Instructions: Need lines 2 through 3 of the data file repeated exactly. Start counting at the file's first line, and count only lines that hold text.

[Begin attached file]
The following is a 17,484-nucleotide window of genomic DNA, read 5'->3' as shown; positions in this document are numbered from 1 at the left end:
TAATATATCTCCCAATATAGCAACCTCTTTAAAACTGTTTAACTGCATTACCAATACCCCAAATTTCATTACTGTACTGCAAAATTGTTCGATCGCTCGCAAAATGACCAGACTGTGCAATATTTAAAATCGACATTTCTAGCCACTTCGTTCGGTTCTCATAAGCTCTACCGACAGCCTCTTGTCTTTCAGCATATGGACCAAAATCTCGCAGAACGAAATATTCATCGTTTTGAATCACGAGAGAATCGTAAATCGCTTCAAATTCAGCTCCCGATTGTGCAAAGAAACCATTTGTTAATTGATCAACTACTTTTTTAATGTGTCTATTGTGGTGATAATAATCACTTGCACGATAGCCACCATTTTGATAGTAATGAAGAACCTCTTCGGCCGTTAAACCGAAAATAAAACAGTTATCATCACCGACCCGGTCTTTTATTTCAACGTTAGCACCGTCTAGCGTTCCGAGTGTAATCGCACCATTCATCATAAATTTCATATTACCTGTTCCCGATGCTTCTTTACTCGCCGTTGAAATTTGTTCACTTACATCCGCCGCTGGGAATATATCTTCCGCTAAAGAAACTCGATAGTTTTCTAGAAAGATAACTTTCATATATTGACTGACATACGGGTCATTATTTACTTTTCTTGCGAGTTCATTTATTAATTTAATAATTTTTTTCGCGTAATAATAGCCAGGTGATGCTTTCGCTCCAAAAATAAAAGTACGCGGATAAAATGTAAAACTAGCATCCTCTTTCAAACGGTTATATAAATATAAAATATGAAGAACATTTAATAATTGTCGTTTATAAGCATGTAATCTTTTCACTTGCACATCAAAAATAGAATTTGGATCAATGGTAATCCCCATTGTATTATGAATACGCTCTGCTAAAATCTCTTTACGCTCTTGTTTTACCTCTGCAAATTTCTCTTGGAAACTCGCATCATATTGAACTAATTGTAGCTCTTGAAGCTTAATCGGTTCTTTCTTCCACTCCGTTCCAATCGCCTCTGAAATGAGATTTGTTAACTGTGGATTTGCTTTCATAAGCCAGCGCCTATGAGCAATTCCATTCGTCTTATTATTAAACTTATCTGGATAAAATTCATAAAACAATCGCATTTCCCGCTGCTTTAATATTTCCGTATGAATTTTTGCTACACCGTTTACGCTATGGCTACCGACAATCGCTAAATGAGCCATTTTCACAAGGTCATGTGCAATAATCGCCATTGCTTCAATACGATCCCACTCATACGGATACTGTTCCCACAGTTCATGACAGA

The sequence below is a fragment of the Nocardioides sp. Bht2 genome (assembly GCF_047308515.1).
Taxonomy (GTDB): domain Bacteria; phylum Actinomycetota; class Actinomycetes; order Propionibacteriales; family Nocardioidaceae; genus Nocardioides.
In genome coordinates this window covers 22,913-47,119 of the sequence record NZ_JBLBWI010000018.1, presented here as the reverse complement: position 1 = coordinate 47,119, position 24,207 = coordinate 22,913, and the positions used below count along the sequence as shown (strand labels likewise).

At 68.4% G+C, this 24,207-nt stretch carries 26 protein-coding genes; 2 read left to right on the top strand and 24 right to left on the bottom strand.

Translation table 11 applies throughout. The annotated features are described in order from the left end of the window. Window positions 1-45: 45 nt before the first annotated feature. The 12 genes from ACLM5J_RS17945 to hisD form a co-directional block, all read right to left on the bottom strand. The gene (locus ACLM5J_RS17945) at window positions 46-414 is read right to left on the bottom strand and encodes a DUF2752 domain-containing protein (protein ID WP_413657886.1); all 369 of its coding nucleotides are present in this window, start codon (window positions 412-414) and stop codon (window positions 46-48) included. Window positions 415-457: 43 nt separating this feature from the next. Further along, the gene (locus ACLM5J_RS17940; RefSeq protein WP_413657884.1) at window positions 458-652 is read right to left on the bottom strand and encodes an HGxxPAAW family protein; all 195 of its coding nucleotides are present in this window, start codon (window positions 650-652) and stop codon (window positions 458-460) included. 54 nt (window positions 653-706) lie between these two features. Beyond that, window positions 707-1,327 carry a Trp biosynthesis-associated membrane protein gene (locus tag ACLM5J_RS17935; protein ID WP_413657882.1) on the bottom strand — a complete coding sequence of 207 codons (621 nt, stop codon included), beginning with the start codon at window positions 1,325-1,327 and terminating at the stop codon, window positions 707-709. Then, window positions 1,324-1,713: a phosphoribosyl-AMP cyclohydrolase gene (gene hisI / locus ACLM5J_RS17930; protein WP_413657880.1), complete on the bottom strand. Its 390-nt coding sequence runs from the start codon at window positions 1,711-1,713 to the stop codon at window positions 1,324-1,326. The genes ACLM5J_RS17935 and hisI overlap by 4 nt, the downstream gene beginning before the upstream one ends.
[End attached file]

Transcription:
TAATATATCTCCCAATATAGCAACCTCTTTAAAACTGTTTAACTGCATTACCAATACCCCAAATTTCATTACTGTACTGCAAAATTGTTCGATCGCTCGCAAAATGACCAGACTGTGCAATATTTAAAATCGACATTTCTAGCCACTTCGTTCGGTTCTCATAAGCTCTACCGACAGCCTCTTGTCTTTCAGCATATGGACCAAAATCTCGCAGAACGAAATATTCATCGTTTTGAATCACGAGAGAATCGTAAATCGCTTCAAATTCAGCTCCCGATTGTGCAAAGAAACCATTTGTTAATTGATCAACTACTTTTTTAATGTGTCTATTGTGGTGATAATAATCACTTGCACGATAGCCACCATTTTGATAGTAATGAAGAACCTCTTCGGCCGTTAAACCGAAAATAAAACAGTTATCATCACCGACCCGGTCTTTTATTTCAACGTTAGCACCGTCTAGCGTTCCGAGTGTAATCGCACCATTCATCATAAATTTCATATTACCTGTTCCCGATGCTTCTTTACTCGCCGTTGAAATTTGTTCACTTACATCCGCCGCTGGGAATATATCTTCCGCTAAAGAAACTCGATAGTTTTCTAGAAAGATAACTTTCATATATTGACTGACATACGGGTCATTATTTACTTTTCTTGCGAGTTCATTTATTAATTTAATAATTTTTTTCGCGTAATAATAGCCAGGTGATGCTTTCGCTCCAAAAATAAAAGTACGCGGATAAAATGTAAAACTAGCATCCTCTTTCAAACGGTTATATAAATATAAAATATGAAGAACATTTAATAATTGTCGTTTATAAGCATGTAATCTTTTCACTTGCACATCAAAAATAGAATTTGGATCAATGGTAATCCCCATTGTATTATGAATACGCTCTGCTAAAATCTCTTTACGCTCTTGTTTTACCTCTGCAAATTTCTCTTGGAAACTCGCATCATATTGAACTAATTGTAGCTCTTGAAGCTTAATCGGTTCTTTCTTCCACTCCGTTCCAATCGCCTCTGAAATGAGATTTGTTAACTGTGGATTTGCTTTCATAAGCCAGCGCCTATGAGCAATTCCATTCGTCTTATTATTAAACTTATCTGGATAAAATTCATAAAACAATCGCATTTCCCGCTGCTTTAATATTTCCGTATGAATTTTTGCTACACCGTTTACGCTATGGCTACCGACAATCGCTAAATGAGCCATTTTCACAAGGTCATGTGCAATAATCGCCATTGCTTCAATACGATCCCACTCATACGGATACTGTTCCCACAGTTCATGACAGA

The sequence below is a fragment of the Nocardioides sp. Bht2 genome (assembly GCF_047308515.1).